Security enhancements and a widening security perimeter at the White House have not stopped attempts to breach security on the grounds, according to a review by the News4 I-Team. Three men have been arrested and charged with violating White House security restrictions in the past month, the I-Team has learned. Federal agents said two of those arrested were seeking to speak with President Donald Trump.
The most recent incident occurred Saturday, according to an affidavit from the U.S. Secret Service. Amina Washington-Bey, a man who has been arrested several times for breaching security on White House grounds, was stopped near the Willard Hotel, near Pennsylvania Avenue, court filings say. He was carrying pepper spray, the affidavit said.
Washington-Bey had been accused of "intruding" on White House grounds in April and was banned from the area by a judge’s stay-away order. The affidavit said a Secret Service agent recognized Washington-Bey when he neared the White House Saturday. "[The agent] recognized the individual as someone who was known to jump the White House fence and was pretty sure there was an active stay away order against the individual," according to the affidavit.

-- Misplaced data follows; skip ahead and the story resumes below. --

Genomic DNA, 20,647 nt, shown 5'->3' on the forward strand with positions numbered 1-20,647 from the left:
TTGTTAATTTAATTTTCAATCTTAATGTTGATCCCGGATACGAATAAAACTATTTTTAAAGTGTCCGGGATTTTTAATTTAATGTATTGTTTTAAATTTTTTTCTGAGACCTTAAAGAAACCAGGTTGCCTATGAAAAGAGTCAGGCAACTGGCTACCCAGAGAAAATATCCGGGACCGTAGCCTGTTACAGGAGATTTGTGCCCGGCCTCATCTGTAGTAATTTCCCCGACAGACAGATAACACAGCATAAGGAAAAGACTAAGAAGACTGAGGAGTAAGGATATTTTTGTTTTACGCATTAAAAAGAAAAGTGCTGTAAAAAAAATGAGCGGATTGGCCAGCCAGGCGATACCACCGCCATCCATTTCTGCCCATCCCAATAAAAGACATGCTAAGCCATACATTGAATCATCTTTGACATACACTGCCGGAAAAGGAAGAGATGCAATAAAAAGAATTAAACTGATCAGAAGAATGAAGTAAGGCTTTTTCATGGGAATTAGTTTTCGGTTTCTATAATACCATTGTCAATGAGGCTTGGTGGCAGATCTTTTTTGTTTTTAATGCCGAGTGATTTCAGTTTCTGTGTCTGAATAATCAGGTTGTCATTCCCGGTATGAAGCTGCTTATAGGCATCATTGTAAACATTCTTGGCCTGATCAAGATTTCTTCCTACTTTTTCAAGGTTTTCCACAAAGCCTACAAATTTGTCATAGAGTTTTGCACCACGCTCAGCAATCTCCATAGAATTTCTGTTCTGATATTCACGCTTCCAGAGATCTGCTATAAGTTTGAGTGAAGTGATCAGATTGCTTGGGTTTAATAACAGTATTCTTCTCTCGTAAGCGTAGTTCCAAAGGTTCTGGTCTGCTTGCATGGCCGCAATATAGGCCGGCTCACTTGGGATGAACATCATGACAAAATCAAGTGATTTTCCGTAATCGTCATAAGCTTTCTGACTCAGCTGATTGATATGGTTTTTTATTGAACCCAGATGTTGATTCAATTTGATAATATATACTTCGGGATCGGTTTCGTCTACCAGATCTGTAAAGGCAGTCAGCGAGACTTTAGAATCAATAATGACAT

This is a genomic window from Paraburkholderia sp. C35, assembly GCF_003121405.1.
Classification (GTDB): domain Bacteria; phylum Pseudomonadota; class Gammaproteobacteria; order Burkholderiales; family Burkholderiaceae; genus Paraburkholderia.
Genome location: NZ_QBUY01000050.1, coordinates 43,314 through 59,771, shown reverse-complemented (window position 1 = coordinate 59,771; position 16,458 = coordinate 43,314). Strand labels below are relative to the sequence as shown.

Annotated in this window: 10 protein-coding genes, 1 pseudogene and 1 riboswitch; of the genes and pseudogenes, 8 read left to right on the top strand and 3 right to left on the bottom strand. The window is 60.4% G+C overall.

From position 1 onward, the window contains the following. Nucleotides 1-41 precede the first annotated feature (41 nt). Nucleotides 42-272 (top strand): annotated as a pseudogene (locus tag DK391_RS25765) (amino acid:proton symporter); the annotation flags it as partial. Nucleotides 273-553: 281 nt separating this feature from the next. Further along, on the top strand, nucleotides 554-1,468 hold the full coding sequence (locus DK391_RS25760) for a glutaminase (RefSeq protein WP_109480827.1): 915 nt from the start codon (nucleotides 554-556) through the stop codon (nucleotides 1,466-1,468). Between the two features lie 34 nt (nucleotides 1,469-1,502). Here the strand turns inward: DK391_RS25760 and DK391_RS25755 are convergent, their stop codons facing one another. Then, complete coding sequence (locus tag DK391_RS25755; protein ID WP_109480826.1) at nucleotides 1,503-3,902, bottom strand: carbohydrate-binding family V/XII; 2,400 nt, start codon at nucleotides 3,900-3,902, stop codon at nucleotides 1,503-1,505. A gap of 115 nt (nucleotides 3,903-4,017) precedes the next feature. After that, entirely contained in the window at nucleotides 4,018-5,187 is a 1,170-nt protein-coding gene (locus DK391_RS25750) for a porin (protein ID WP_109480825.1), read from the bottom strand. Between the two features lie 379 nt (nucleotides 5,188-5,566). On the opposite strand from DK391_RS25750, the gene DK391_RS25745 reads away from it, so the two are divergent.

In a separate incident in late August, officers arrested Malik Lanier for "climbing a temporary security barrier" on the north side of the White House. According to court filings, "[Lanier] stated that he had decided to go to the White House that day because he wanted to deliver a contract from 'Black America' to the President. The court filing also said, "[Lanier] said that he had decided to cross the barriers and had every intention of going all the way to the White House because he thought that everyone should be able to talk to the President."
Earlier in August, officers arrested Zachary Madsen for jumping over two security barriers on the north side of the grounds, near Alexander Hamilton Place NW. According to an affidavit from the Secret Service, "[Madsen] stated that he was told by God while in Texas to go to the White House to speak to the President of the United States."
Security enhancements and widening perimeters have been erected outside and along the grounds of the White House in recent months.
The breaches described in the new court filings do not reference any attempts to climb or breach the main security gate that surrounds the White House complex. An intruder who surmounted the main gate, opened the front door and managed to enter the East Room of the White House in 2014 triggered a congressional review of Secret Service protections and White House security. A larger, taller fence, with "pencil-point" spikes were ordered in recent years.
Attorneys for Madsen, Washington-Bey and Lanier did not immediately return requests for comment